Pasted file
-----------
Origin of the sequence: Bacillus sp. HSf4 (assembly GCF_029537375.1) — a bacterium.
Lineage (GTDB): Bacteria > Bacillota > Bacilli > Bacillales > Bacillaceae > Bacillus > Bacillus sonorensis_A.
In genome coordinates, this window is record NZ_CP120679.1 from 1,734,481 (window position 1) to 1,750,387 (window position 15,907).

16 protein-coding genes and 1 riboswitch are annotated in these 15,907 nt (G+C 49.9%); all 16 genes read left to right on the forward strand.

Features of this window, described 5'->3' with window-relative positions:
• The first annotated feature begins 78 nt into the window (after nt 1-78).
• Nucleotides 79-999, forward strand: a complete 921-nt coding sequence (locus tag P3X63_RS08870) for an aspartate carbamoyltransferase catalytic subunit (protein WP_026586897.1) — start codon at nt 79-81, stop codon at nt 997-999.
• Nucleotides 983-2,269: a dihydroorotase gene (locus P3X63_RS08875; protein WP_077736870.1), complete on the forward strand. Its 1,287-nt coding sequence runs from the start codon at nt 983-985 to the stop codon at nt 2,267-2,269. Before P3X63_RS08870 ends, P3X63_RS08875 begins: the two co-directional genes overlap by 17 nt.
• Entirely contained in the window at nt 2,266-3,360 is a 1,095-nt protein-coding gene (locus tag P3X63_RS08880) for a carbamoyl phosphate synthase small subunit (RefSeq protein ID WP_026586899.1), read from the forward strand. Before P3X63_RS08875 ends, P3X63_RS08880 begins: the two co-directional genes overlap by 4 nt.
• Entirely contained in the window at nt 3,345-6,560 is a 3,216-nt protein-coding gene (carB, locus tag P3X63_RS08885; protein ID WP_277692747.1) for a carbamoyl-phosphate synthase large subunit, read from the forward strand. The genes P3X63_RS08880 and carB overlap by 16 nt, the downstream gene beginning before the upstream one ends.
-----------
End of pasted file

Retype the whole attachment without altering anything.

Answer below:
Origin of the sequence: Bacillus sp. HSf4 (assembly GCF_029537375.1) — a bacterium.
Lineage (GTDB): Bacteria > Bacillota > Bacilli > Bacillales > Bacillaceae > Bacillus > Bacillus sonorensis_A.
In genome coordinates, this window is record NZ_CP120679.1 from 1,734,481 (window position 1) to 1,750,387 (window position 15,907).

16 protein-coding genes and 1 riboswitch are annotated in these 15,907 nt (G+C 49.9%); all 16 genes read left to right on the forward strand.

Features of this window, described 5'->3' with window-relative positions:
• The first annotated feature begins 78 nt into the window (after nt 1-78).
• Nucleotides 79-999, forward strand: a complete 921-nt coding sequence (locus tag P3X63_RS08870) for an aspartate carbamoyltransferase catalytic subunit (protein WP_026586897.1) — start codon at nt 79-81, stop codon at nt 997-999.
• Nucleotides 983-2,269: a dihydroorotase gene (locus P3X63_RS08875; protein WP_077736870.1), complete on the forward strand. Its 1,287-nt coding sequence runs from the start codon at nt 983-985 to the stop codon at nt 2,267-2,269. Before P3X63_RS08870 ends, P3X63_RS08875 begins: the two co-directional genes overlap by 17 nt.
• Entirely contained in the window at nt 2,266-3,360 is a 1,095-nt protein-coding gene (locus tag P3X63_RS08880) for a carbamoyl phosphate synthase small subunit (RefSeq protein ID WP_026586899.1), read from the forward strand. Before P3X63_RS08875 ends, P3X63_RS08880 begins: the two co-directional genes overlap by 4 nt.
• Entirely contained in the window at nt 3,345-6,560 is a 3,216-nt protein-coding gene (carB, locus tag P3X63_RS08885; protein ID WP_277692747.1) for a carbamoyl-phosphate synthase large subunit, read from the forward strand. The genes P3X63_RS08880 and carB overlap by 16 nt, the downstream gene beginning before the upstream one ends.